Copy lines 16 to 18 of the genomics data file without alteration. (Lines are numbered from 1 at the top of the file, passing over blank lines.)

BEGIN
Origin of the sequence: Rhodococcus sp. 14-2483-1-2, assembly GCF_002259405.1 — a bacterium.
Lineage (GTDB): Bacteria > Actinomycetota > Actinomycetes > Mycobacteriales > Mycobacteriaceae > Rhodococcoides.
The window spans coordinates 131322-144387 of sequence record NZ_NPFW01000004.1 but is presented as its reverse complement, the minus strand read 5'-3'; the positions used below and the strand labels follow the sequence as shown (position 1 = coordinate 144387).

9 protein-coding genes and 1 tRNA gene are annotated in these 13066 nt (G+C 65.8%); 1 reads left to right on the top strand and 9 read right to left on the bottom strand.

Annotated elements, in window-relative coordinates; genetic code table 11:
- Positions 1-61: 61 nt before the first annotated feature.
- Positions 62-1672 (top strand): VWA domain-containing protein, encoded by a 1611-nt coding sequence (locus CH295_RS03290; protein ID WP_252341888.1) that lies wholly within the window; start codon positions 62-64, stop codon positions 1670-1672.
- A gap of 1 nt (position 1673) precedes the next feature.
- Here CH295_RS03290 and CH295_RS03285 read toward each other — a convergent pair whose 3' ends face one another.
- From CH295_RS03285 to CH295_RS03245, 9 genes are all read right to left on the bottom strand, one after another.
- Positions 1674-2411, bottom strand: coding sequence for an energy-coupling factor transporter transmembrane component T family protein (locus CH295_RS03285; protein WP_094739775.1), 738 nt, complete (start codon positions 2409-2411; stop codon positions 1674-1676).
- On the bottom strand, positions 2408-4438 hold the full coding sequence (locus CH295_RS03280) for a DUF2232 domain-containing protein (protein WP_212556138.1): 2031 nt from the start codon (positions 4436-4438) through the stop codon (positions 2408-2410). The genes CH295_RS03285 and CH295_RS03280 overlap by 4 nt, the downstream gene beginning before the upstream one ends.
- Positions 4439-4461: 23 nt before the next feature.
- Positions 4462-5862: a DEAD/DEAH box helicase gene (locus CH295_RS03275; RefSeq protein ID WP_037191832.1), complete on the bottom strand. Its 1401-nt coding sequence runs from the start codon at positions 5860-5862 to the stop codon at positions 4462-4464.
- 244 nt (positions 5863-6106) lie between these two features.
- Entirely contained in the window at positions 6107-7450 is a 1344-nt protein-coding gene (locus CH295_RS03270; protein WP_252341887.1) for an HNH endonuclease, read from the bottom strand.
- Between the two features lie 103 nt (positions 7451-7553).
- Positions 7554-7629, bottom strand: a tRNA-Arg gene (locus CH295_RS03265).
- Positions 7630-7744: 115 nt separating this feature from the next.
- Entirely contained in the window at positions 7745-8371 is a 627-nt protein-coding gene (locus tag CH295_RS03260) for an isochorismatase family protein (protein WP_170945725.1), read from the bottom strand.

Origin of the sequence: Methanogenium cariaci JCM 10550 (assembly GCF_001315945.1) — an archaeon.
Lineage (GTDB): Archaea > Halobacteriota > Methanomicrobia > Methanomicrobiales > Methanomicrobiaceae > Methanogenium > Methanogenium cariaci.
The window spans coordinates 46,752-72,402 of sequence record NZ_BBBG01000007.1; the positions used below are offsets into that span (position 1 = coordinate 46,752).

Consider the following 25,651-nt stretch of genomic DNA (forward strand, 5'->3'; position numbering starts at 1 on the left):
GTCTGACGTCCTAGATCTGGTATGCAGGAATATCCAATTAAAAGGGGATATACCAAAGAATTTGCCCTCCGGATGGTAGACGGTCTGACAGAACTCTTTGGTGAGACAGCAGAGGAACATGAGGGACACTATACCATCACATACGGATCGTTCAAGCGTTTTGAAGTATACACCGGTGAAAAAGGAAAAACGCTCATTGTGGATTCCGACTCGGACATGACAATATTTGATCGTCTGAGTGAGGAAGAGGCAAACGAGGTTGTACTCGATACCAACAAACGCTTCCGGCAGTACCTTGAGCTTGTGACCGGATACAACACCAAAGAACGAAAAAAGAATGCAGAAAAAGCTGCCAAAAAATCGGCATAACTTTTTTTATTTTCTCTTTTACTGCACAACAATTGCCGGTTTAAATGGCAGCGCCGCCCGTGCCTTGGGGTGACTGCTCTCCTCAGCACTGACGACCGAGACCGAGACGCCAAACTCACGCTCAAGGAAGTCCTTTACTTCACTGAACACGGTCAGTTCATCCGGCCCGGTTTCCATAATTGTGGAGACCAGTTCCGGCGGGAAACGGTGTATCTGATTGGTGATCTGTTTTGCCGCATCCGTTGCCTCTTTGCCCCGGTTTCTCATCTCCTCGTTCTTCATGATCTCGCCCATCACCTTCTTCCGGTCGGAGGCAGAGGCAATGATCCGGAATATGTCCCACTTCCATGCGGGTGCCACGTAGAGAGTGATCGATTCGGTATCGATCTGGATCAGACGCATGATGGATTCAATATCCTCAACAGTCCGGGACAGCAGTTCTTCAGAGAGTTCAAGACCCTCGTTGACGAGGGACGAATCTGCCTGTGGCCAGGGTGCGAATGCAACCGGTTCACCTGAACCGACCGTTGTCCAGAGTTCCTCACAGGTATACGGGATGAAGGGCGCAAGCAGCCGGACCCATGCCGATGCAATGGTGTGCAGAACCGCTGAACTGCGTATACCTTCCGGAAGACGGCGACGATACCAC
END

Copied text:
- Entirely contained in the window at positions 6107-7450 is a 1344-nt protein-coding gene (locus CH295_RS03270; protein WP_252341887.1) for an HNH endonuclease, read from the bottom strand.
- Between the two features lie 103 nt (positions 7451-7553).
- Positions 7554-7629, bottom strand: a tRNA-Arg gene (locus CH295_RS03265).